Who The Heck Is This Girl? An Interview With Sarah Anciaux, Presented by Nike Ultimate Camps

The Minnesota Ninjas, Drag'n Thrust, and US Women's National Team star talks college, mixed, and international ultimate.

Minnesota's Sarah Anciaux was a big playmaker at QCTU16. Photo: Christina Schmidt -- UltiPhotos.com
Minnesota’s Sarah Anciaux was a big playmaker in the college division thoughout the 2016 season. Photo: Christina Schmidt — UltiPhotos.com

The article is presented by Nike Ultimate Camps; all opinions are those of the author. Please support the brands that make Ultiworld possible and participate in Nike Ultimate Camps!

Sarah Anciaux was one of the most dominant players in the college division this spring with the Minnesota Ninjas. And little surprise. As a two-time national champion with Drag’n Thrust, a 1st Team All-Club performer, and a member of the US Women’s National Team, she has a resumé few college players ever have been able to match.

Ultiworld recently sat down with Anciaux to discuss how she became involved in the sport, her college career, the upcoming WUGC tournament this summer, and what else the future may hold for her. Here is a lightly edited transcript of that conversation.

UW: How did you get into ultimate?

SA: I started playing in 2011 because my fiancé (fellow Drag’n Thrust player Patty King) made me play. I didn’t want to play sports anymore. I played basketball in college, ran track, and was super committed — you know, six days a week practicing — and after that I was like “I’m done with sports” and took a year off, got really fat, and then Patty was like “you’re going to Ninja practice” and I was like “What are the Ninjas?” and then I just showed up at practice and that’s pretty much it.

It’s interesting, because I know a lot of people in college ultimate have high school experience, but it’s not necessary for you to be good. The sport’s got a steep learning curve but you can pick it up and get into it really easily.

Yeah. And if you’ve played any sport your whole life, the things you learn from like how to be an athlete and see the field or court or whatever, it is is a very easy transfer and it’s a lot easier to pick up stuff after you’ve learned one sport. It’s like languages. You learn one language, it’s a lot easier to pick up and learn more.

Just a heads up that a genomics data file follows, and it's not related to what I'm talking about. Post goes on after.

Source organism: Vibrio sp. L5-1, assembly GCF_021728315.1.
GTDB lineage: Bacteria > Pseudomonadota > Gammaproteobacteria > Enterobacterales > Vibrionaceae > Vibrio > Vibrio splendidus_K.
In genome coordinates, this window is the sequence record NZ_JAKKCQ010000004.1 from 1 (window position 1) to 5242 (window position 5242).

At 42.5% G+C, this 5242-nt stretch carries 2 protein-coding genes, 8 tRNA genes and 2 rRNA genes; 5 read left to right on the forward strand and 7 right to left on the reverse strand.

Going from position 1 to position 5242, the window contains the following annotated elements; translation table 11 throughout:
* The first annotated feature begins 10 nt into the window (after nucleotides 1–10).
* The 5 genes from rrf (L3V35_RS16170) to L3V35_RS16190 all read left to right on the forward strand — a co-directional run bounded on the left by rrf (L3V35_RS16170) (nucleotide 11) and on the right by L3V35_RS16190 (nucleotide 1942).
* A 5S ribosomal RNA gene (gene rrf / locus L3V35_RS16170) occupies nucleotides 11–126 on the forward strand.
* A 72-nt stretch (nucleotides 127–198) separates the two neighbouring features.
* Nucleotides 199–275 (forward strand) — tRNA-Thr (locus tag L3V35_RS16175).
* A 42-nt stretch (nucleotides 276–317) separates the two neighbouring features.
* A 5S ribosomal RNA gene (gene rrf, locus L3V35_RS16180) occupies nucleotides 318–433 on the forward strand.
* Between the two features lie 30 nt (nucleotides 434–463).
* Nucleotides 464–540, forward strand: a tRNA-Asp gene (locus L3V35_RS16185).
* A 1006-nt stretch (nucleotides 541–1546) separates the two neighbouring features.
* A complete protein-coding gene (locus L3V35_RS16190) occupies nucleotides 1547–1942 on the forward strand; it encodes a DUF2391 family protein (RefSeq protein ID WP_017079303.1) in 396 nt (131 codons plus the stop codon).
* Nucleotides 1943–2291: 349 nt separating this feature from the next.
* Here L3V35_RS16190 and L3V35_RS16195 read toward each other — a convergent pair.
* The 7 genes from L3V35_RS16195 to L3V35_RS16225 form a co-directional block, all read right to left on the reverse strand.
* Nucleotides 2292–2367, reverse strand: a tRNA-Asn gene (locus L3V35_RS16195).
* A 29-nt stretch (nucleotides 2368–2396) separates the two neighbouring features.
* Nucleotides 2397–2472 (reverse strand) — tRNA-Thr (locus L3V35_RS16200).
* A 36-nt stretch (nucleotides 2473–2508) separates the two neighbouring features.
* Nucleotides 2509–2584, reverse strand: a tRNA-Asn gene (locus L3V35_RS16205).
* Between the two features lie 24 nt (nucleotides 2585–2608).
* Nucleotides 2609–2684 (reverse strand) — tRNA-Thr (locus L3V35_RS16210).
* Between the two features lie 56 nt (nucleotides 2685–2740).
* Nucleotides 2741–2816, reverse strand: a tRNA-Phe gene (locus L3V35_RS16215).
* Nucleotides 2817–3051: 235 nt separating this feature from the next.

Do you like ultimate more than the other sports you’ve played?

Yes. A lot more. I mean, I love playing basketball and I like track a lot, but it’s so much more cut-throat, and even on my team people would be at each other’s throats at practices. In ultimate, you just don’t have that. In ultimate, it’s like everyone actually likes each other. I wish I would’ve started playing earlier, because it’s so much fun.

Well you still have how many years of college eligibility left?

I have one left, but I will probably graduate in the fall. Hopefully (laughs).

Well, the Ninjas will definitely miss you.

Yeah. I mean, we graduated like 15 girls this year or something? I don’t know, I made up 15, but it’s a lot. But the freshman are really good, so I think it’ll be good for them to just lose everyone so they can build their own team.

I was at [North Central] Regionals. That was a pretty brutal way to go out. Obviously you’re disappointed about it, but what are your other thoughts on the way the season ended?

Yeah. I think our team was really good, and I think we definitely had the ability to go to Nationals and to do well at Nationals, but we definitely shot ourselves in the foot. I don’t know if it was the inexperience of the team, because half our team was pretty inexperienced players. Even our seniors — a lot of them haven’t played Club. Our main thing, I thought, was we just couldn’t bust Carleton’s defense. Only a few people could figure it out and people couldn’t pick it up fast enough, and that kind of stuff only comes with experience.

Yeah. And I don’t know if you guys got down on yourselves or anything, but that kind of stuff can snowball really easily.

We were definitely shocked the first couple points, because Carleton came out gunning. I think we just underestimated them. The whole year, the coaches and I were like, “It’s Carleton, they’re gonna show up for the Series.” I just think a lot of people weren’t prepared for that, or just expected them to roll over for us. And they didn’t.